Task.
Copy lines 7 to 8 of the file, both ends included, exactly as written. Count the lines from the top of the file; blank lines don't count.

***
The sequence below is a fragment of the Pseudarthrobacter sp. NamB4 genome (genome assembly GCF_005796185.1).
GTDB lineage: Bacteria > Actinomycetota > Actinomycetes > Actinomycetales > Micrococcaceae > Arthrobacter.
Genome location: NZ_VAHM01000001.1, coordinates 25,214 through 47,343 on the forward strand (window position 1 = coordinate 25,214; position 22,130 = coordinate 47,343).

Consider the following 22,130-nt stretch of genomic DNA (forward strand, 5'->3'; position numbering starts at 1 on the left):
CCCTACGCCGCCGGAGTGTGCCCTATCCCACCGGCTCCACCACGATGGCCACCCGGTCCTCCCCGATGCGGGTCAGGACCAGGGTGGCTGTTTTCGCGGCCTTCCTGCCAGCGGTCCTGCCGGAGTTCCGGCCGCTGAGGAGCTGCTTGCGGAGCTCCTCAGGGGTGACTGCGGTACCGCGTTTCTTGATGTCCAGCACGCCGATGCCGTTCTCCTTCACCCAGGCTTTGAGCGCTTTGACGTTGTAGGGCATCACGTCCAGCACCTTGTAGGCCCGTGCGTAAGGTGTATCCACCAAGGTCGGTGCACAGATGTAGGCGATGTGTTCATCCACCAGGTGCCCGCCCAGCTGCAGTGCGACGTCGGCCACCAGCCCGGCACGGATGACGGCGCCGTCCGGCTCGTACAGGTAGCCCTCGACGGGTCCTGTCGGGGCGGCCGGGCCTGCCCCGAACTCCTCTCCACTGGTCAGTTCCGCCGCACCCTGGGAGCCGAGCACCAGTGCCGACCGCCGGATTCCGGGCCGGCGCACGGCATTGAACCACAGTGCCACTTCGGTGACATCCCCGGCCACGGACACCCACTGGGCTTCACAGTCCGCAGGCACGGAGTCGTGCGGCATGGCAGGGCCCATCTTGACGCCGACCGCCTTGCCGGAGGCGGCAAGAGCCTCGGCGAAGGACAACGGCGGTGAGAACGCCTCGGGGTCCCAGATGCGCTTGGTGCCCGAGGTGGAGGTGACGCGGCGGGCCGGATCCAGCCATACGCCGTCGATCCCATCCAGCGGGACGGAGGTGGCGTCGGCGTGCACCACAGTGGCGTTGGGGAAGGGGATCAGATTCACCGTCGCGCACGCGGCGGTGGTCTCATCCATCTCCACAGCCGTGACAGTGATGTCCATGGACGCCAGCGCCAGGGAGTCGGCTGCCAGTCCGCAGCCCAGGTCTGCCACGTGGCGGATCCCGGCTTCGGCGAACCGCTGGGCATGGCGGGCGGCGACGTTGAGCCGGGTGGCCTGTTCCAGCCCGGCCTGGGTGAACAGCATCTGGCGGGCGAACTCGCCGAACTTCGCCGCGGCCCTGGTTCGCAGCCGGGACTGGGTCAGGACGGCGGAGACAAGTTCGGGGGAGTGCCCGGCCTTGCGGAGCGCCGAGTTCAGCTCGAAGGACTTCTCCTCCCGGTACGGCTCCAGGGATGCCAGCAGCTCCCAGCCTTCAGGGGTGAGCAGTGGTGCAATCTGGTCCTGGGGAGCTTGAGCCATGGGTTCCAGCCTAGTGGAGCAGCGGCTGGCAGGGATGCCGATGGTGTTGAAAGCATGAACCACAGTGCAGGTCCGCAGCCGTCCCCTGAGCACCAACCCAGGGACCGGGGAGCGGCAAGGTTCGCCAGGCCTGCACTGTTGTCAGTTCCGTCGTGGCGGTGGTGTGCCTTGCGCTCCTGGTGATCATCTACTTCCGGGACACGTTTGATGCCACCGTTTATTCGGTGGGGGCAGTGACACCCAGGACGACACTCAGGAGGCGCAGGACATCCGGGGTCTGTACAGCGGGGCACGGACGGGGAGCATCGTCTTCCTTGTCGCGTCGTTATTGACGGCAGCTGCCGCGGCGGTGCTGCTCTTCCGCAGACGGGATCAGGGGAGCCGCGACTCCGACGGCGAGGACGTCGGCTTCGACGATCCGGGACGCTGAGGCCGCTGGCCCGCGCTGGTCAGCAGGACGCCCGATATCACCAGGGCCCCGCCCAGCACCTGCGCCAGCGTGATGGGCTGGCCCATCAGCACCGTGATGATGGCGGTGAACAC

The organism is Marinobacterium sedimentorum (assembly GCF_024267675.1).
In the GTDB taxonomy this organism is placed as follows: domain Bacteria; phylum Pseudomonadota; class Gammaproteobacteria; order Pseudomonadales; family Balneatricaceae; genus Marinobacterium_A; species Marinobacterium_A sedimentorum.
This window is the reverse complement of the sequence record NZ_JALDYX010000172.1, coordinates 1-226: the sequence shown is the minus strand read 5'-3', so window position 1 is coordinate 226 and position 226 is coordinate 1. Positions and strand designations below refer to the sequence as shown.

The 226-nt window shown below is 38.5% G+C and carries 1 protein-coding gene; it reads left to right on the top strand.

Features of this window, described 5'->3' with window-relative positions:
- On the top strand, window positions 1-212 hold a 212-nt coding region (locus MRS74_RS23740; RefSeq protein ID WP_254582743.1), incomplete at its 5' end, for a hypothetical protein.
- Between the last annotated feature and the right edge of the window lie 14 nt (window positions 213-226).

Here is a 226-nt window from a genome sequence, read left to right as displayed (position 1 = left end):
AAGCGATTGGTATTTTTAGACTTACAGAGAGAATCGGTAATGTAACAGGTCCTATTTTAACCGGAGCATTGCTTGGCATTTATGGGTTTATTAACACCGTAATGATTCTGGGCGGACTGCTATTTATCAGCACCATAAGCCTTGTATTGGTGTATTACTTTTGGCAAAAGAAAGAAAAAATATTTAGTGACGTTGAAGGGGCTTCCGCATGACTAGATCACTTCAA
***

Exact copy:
In the GTDB taxonomy this organism is placed as follows: domain Bacteria; phylum Pseudomonadota; class Gammaproteobacteria; order Pseudomonadales; family Balneatricaceae; genus Marinobacterium_A; species Marinobacterium_A sedimentorum.
This window is the reverse complement of the sequence record NZ_JALDYX010000172.1, coordinates 1-226: the sequence shown is the minus strand read 5'-3', so window position 1 is coordinate 226 and position 226 is coordinate 1. Positions and strand designations below refer to the sequence as shown.